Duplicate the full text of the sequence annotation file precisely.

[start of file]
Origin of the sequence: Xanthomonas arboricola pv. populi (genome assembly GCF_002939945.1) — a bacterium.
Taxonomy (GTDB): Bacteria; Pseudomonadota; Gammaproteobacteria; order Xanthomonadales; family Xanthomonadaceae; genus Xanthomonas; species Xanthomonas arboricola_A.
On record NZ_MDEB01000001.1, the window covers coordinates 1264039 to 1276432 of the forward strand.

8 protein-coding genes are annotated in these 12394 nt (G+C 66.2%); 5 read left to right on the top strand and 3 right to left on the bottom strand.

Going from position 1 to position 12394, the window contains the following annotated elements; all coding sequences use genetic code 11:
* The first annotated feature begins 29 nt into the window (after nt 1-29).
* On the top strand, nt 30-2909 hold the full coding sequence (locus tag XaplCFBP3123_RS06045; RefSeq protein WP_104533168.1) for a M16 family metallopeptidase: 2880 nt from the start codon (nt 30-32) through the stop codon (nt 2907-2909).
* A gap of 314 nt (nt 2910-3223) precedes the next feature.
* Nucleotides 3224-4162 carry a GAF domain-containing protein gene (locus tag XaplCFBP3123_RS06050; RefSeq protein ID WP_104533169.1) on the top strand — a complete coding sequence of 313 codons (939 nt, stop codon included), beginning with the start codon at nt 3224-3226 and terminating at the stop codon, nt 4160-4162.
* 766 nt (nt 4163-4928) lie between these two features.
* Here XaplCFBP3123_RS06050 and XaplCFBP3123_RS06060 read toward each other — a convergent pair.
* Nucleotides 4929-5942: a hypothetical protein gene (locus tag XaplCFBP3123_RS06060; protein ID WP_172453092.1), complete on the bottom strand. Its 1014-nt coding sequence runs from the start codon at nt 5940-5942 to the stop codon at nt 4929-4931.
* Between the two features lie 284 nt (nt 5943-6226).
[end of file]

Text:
Origin of the sequence: Xanthomonas arboricola pv. populi (genome assembly GCF_002939945.1) — a bacterium.
Taxonomy (GTDB): Bacteria; Pseudomonadota; Gammaproteobacteria; order Xanthomonadales; family Xanthomonadaceae; genus Xanthomonas; species Xanthomonas arboricola_A.
On record NZ_MDEB01000001.1, the window covers coordinates 1264039 to 1276432 of the forward strand.

8 protein-coding genes are annotated in these 12394 nt (G+C 66.2%); 5 read left to right on the top strand and 3 right to left on the bottom strand.

Going from position 1 to position 12394, the window contains the following annotated elements; all coding sequences use genetic code 11:
* The first annotated feature begins 29 nt into the window (after nt 1-29).
* On the top strand, nt 30-2909 hold the full coding sequence (locus tag XaplCFBP3123_RS06045; RefSeq protein WP_104533168.1) for a M16 family metallopeptidase: 2880 nt from the start codon (nt 30-32) through the stop codon (nt 2907-2909).
* A gap of 314 nt (nt 2910-3223) precedes the next feature.
* Nucleotides 3224-4162 carry a GAF domain-containing protein gene (locus tag XaplCFBP3123_RS06050; RefSeq protein ID WP_104533169.1) on the top strand — a complete coding sequence of 313 codons (939 nt, stop codon included), beginning with the start codon at nt 3224-3226 and terminating at the stop codon, nt 4160-4162.
* 766 nt (nt 4163-4928) lie between these two features.
* Here XaplCFBP3123_RS06050 and XaplCFBP3123_RS06060 read toward each other — a convergent pair.
* Nucleotides 4929-5942: a hypothetical protein gene (locus tag XaplCFBP3123_RS06060; protein ID WP_172453092.1), complete on the bottom strand. Its 1014-nt coding sequence runs from the start codon at nt 5940-5942 to the stop codon at nt 4929-4931.
* Between the two features lie 284 nt (nt 5943-6226).